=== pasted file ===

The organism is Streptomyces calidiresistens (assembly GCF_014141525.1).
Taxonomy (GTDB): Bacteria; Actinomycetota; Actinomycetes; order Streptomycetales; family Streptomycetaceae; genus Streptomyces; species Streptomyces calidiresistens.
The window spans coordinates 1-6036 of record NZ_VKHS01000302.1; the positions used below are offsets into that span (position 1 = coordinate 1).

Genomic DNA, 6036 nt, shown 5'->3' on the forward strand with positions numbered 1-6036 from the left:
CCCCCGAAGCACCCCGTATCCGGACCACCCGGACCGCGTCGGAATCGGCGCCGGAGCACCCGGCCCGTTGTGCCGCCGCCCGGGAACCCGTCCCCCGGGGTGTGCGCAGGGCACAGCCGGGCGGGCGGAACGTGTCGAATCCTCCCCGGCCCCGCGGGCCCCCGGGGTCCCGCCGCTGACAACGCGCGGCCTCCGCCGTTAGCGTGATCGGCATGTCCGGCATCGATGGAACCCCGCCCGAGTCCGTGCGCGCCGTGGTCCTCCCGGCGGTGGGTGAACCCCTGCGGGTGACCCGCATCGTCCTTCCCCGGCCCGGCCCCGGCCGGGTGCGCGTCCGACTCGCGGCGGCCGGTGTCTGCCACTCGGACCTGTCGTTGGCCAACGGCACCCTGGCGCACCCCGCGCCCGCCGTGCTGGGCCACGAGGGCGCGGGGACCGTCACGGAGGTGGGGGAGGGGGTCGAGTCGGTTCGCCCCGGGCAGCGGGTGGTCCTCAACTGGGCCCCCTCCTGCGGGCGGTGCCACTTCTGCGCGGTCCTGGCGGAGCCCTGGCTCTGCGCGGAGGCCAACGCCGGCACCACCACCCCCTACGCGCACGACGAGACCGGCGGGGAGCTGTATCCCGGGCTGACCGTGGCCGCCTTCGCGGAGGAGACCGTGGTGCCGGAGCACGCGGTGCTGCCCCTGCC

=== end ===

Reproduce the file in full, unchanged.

The organism is Streptomyces calidiresistens (assembly GCF_014141525.1).
Taxonomy (GTDB): Bacteria; Actinomycetota; Actinomycetes; order Streptomycetales; family Streptomycetaceae; genus Streptomyces; species Streptomyces calidiresistens.
The window spans coordinates 1-6036 of record NZ_VKHS01000302.1; the positions used below are offsets into that span (position 1 = coordinate 1).

Genomic DNA, 6036 nt, shown 5'->3' on the forward strand with positions numbered 1-6036 from the left:
CCCCCGAAGCACCCCGTATCCGGACCACCCGGACCGCGTCGGAATCGGCGCCGGAGCACCCGGCCCGTTGTGCCGCCGCCCGGGAACCCGTCCCCCGGGGTGTGCGCAGGGCACAGCCGGGCGGGCGGAACGTGTCGAATCCTCCCCGGCCCCGCGGGCCCCCGGGGTCCCGCCGCTGACAACGCGCGGCCTCCGCCGTTAGCGTGATCGGCATGTCCGGCATCGATGGAACCCCGCCCGAGTCCGTGCGCGCCGTGGTCCTCCCGGCGGTGGGTGAACCCCTGCGGGTGACCCGCATCGTCCTTCCCCGGCCCGGCCCCGGCCGGGTGCGCGTCCGACTCGCGGCGGCCGGTGTCTGCCACTCGGACCTGTCGTTGGCCAACGGCACCCTGGCGCACCCCGCGCCCGCCGTGCTGGGCCACGAGGGCGCGGGGACCGTCACGGAGGTGGGGGAGGGGGTCGAGTCGGTTCGCCCCGGGCAGCGGGTGGTCCTCAACTGGGCCCCCTCCTGCGGGCGGTGCCACTTCTGCGCGGTCCTGGCGGAGCCCTGGCTCTGCGCGGAGGCCAACGCCGGCACCACCACCCCCTACGCGCACGACGAGACCGGCGGGGAGCTGTATCCCGGGCTGACCGTGGCCGCCTTCGCGGAGGAGACCGTGGTGCCGGAGCACGCGGTGCTGCCCCTGCC